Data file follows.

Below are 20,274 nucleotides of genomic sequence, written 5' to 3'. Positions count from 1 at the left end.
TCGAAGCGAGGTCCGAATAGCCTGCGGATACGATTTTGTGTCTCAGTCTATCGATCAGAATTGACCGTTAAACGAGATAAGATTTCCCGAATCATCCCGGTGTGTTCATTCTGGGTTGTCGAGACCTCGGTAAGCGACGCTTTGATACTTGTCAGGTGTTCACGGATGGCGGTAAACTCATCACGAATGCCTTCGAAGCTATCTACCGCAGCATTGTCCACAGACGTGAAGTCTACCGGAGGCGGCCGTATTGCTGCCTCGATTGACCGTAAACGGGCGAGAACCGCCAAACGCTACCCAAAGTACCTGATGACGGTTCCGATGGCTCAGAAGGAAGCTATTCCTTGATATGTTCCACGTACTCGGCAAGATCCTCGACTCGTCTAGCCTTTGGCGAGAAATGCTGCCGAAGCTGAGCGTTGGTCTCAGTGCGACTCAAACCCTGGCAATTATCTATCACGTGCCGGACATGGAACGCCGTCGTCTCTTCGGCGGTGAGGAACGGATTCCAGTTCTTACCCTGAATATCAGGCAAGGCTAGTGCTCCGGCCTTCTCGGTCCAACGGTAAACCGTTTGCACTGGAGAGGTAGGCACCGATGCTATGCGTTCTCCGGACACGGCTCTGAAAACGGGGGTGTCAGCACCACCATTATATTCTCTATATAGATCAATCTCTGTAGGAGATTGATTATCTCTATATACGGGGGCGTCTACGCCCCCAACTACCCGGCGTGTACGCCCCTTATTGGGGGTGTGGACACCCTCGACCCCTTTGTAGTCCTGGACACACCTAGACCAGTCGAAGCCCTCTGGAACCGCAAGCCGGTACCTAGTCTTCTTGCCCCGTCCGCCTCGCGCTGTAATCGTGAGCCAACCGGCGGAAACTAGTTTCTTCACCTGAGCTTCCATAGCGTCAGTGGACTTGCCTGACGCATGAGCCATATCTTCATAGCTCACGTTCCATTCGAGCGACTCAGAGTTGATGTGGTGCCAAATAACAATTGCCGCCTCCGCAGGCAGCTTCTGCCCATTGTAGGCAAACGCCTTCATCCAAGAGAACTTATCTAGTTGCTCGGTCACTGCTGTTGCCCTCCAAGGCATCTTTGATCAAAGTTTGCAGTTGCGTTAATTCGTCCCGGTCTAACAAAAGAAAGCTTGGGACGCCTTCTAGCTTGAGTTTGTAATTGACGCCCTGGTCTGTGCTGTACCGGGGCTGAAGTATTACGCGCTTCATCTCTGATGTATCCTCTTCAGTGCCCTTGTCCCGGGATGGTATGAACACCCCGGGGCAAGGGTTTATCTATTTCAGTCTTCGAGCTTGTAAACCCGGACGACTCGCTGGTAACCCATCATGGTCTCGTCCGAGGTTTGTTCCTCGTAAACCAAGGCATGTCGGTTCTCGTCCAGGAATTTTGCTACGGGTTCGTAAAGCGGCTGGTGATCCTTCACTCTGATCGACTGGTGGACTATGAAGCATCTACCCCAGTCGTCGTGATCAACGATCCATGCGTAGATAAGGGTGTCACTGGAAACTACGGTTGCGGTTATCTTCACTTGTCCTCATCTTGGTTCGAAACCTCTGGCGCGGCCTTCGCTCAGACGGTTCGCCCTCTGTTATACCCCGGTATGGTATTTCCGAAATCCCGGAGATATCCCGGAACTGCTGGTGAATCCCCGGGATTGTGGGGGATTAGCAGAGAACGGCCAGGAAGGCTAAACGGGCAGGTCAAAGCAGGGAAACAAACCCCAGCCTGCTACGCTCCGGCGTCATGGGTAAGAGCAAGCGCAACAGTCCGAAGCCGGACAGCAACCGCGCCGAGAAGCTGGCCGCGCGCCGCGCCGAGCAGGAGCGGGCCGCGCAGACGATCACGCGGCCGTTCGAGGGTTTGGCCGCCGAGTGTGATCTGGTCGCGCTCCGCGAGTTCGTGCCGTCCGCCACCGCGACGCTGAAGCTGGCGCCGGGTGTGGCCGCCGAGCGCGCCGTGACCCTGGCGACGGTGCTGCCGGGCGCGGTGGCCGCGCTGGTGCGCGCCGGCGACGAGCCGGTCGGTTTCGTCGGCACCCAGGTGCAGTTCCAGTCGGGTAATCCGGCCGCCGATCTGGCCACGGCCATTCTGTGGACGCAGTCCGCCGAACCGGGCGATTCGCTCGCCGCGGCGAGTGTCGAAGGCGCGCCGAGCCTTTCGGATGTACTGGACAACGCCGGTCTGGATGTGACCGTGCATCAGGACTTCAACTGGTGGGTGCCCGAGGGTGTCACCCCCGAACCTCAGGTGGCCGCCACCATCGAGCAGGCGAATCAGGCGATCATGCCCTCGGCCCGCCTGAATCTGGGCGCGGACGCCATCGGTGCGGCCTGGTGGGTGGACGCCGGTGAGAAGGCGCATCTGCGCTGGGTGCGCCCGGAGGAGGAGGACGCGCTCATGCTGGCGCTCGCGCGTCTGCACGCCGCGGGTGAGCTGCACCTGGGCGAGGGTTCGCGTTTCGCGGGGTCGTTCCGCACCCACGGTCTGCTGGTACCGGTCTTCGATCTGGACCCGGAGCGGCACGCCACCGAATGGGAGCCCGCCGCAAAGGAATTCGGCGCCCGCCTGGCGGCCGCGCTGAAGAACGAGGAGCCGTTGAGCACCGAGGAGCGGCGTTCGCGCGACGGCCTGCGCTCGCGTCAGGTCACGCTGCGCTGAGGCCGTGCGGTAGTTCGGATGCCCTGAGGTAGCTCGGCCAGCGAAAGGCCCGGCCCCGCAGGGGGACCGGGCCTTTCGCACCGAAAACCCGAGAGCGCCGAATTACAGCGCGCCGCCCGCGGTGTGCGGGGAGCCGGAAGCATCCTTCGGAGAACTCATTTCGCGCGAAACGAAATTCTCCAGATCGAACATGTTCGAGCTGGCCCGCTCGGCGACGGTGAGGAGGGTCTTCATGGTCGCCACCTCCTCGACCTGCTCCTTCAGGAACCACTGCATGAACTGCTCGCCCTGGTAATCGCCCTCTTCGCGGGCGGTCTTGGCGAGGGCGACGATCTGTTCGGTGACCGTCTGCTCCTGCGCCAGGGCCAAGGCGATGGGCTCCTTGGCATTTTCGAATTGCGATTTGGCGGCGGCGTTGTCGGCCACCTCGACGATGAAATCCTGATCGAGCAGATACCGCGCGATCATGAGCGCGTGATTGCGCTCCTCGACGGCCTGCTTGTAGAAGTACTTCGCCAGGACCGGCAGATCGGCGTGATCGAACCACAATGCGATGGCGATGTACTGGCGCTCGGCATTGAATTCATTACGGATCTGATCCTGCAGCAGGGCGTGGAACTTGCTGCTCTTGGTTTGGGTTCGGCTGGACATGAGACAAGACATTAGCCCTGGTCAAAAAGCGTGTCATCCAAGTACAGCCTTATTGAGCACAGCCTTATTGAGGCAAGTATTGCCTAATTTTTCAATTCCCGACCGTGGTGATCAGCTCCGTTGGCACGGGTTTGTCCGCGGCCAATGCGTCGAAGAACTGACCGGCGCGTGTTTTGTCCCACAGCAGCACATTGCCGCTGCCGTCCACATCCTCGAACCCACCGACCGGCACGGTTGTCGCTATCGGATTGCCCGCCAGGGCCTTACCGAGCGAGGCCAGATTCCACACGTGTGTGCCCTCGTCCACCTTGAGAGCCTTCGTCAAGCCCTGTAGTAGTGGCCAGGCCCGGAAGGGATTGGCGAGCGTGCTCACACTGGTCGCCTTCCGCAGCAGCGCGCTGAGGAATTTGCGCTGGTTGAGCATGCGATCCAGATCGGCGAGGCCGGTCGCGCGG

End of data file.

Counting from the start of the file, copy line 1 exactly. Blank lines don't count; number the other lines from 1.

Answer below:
Below are 20,274 nucleotides of genomic sequence, written 5' to 3'. Positions count from 1 at the left end.